Mangosoft relies heavily on the fact that the district court's opinion preceded Phillips v. AWH Corp., 415 F.3d 1303 (Fed.Cir.2005) (en banc), and principally argues that the result was improperly influenced by references made by the parties to a technical dictionary. Mangosoft's position is misplaced for several reasons and places undue weight on what it contends was the district court's reliance on the Texas Digital methodology. See generally Phillips, 415 F.3d at 1319-22 (discussing Tex. Digital Sys., Inc. v. Telegenix, Inc., 308 F.3d 1193 (Fed.Cir.2002)). First, while there is no question that dictionaries were considered, even Phillips recognized that reference to such sources is not prohibited so long as the ultimate construction given to the claims in question is grounded in the intrinsic evidence and not based upon definitions considered in the abstract. Phillips, 415 F.3d at 1318 (noting that “dictionaries, and especially technical dictionaries, endeavor to collect the accepted meanings of terms used in various fields of science and technology” and thus “have been properly recognized as among the many tools that can assist the court in determining the meaning of particular terminology to those of skill in the art of the invention”); see also Acumed LLC v. Stryker Corp., 483 F.3d 800, 809 n. 2 (Fed.Cir.2007) (“Although in Phillips we rejected an approach in which a broad dictionary definition is adopted and then whittled down only if contradicted by the specification, we did not prohibit the use of dictionaries in claim construction, nor did we define at what point in the claim construction analysis they may be consulted.” (internal citation omitted)); Old Town Canoe Co. v. Confluence Holdings Corp., 448 F.3d 1309, 1316 (Fed.Cir.2006) (“The district court's reference to the dictionary was not an improper attempt to find meaning in the abstract divorced from the context of the intrinsic record but properly was a starting point in its analysis, which was centered around the intrinsic record consistent with Phillips.”). Second, we review judgments, not opinions, and need not focus on the methodology used by the district court. Interactive Gift Express, Inc. v. Compuserve Inc., 256 F.3d 1323, 1346 (Fed.Cir.2001) (noting “the familiar principle that this court does not review supporting arguments, but only the decisions reached by the trial court” (citing Stratoflex, Inc. v. Aeroquip Corp., 713 F.2d 1530, 1540 (Fed.Cir.1983))); see also Acumed, 483 F.3d at 809 n. 2 (“Our de novo review means that we need not decide whether the logic or subsidiary definitions used by the district court to reach the correct construction were sound․ We review only the district court's finished product, not its process.”). Finally, even though the district court did not have the benefit of Phillips at the time of its decision, the court's claim construction is fully consistent with and supported by the intrinsic record-as well as the dictionary-and thus fully comports with our precedent. We begin with the language of the claims.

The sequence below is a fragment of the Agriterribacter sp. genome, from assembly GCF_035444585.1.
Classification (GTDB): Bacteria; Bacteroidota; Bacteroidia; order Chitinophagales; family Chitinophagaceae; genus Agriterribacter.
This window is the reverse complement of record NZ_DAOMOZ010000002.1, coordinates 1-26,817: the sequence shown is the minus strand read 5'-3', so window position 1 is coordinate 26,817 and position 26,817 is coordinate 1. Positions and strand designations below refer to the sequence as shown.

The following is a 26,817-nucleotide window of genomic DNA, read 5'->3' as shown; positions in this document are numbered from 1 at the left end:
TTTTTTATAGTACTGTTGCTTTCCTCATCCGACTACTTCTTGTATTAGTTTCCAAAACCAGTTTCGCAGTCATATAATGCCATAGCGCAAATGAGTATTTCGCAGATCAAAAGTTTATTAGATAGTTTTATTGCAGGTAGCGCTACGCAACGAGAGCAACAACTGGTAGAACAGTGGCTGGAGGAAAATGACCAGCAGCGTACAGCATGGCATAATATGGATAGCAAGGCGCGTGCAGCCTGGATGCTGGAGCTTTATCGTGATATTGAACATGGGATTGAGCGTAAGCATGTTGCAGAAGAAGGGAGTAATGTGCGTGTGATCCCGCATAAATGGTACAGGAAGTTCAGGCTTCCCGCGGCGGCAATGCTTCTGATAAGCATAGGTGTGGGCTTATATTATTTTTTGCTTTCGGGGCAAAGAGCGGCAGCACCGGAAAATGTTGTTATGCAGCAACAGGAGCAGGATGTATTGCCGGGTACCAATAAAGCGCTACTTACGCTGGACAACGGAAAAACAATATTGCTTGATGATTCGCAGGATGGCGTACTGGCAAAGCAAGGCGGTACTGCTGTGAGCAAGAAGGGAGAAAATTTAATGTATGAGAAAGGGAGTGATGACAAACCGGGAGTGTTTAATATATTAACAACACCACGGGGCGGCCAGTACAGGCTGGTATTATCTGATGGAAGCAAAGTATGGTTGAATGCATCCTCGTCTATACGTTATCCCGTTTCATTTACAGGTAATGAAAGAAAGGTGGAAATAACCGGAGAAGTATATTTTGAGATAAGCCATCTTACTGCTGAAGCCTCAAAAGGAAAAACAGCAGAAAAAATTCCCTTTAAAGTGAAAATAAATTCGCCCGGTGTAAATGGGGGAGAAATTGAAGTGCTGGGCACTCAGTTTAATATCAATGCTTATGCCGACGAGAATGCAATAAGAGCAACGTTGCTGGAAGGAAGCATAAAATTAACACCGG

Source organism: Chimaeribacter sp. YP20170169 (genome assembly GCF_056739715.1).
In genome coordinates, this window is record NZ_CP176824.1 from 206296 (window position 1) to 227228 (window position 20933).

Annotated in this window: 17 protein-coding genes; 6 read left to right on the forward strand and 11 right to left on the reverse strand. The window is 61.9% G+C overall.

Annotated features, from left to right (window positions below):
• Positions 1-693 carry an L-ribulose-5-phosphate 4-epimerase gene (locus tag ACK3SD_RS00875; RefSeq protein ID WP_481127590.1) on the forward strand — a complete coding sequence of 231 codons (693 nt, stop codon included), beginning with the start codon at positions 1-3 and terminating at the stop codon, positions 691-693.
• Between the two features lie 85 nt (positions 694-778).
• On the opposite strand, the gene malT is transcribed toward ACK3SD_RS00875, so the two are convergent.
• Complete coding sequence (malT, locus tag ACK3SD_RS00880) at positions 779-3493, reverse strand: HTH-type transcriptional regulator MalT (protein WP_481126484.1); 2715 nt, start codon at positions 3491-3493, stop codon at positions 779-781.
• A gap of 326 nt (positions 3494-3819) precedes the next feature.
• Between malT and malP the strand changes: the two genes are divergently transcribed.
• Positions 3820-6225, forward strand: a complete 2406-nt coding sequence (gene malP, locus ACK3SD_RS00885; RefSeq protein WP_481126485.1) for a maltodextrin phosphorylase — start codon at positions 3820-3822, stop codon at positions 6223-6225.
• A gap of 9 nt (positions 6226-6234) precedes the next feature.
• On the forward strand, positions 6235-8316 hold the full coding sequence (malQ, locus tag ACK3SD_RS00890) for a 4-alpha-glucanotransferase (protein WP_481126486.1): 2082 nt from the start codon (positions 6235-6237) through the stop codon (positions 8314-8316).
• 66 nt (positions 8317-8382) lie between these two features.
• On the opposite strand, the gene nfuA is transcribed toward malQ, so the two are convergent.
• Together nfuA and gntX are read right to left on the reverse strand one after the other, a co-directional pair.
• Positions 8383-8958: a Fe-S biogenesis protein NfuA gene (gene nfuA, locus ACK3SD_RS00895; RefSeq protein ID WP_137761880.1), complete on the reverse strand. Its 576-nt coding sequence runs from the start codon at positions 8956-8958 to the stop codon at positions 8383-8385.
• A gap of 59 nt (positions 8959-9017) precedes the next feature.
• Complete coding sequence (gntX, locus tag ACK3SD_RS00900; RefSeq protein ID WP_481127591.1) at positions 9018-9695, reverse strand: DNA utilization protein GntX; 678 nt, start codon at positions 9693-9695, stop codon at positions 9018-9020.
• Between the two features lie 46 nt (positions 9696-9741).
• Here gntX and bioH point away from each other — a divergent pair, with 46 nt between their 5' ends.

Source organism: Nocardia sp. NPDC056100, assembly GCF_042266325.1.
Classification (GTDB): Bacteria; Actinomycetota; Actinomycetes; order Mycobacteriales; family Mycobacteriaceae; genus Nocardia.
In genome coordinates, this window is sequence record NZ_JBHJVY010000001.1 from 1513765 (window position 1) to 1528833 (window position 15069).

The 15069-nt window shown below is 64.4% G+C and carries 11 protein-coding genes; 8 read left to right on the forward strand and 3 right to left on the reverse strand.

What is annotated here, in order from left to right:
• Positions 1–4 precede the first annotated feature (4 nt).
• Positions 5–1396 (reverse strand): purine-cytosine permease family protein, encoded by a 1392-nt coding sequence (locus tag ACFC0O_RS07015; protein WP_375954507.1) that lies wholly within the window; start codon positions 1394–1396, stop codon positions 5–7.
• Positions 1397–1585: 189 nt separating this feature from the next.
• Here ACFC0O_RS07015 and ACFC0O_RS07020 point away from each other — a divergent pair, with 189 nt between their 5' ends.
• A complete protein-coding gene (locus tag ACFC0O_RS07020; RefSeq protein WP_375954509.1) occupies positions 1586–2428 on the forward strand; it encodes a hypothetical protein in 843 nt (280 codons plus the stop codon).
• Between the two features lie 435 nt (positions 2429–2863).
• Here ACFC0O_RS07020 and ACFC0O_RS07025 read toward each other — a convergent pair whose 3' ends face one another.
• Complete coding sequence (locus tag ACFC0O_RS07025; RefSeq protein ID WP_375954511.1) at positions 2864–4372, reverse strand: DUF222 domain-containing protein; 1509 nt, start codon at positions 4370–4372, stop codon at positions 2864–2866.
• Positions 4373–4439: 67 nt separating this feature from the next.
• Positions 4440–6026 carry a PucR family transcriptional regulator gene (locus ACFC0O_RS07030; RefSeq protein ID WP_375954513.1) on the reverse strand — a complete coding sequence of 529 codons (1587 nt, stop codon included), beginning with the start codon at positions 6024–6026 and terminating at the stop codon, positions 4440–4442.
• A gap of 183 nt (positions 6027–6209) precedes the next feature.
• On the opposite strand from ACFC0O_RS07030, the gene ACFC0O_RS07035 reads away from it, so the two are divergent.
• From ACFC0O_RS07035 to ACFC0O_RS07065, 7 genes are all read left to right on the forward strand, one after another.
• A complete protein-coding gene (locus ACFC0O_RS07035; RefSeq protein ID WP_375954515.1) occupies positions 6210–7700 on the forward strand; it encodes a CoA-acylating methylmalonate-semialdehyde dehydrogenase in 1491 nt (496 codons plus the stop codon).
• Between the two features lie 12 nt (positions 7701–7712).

The district court's construction of the term “local” is consistent with the language of claim 1. The same cannot be said for Mangosoft's position. Mangosoft's construction would read “local” to mean something beyond the breadth of anything in the claims or the specification by giving that term attributes of control. The problem is that nothing in the intrinsic record describes or supports such an expansive meaning. Moreover, the broader construction proffered by Mangosoft-“a memory device that ․ can be contributed to the shared addressable memory space by a particular node”-would render the claim term “local” superfluous. This was recognized by the district court. See Claim Construction Opinion at 19-20. Claim 1 requires that each local persistent memory device be “coupled to” a computer comprising a node on the network and that the “shared addressable memory space” be mapped “across said plurality of local persistent memory devices” through these computer nodes. This language-independent of the word “local”-requires a connection of some sort between a computer and a hard disk. Thus, Mangosoft's proposed construction ascribes no meaning to the term “local” not already implicit in the rest of the claim. See Merck & Co. v. Teva Pharm. USA, Inc., 395 F.3d 1364, 1372 (Fed.Cir.2005) (“A claim construction that gives meaning to all the terms of the claim is preferred over one that does not do so.”). This defect is particularly severe because Mangosoft added the word “local” to claim 1 during prosecution to distinguish prior art as discussed infra. In contrast, the district court's construction accords “local” its ordinary meaning by distinguishing “local persistent memory devices” from those that are “shared,” “networked,” or “remote.” Claim Construction Opinion at 18. Construing “local” to mean “directly attached to a single computer's processor” also comports with claim 1's recitation of “a plurality of computers, each of said plurality of computers ․ including ․ a local persistent memory device coupled to said computer.” ′377 patent claim 1 (emphases added). Turning next to the specification, we find additional support for the district court's construction.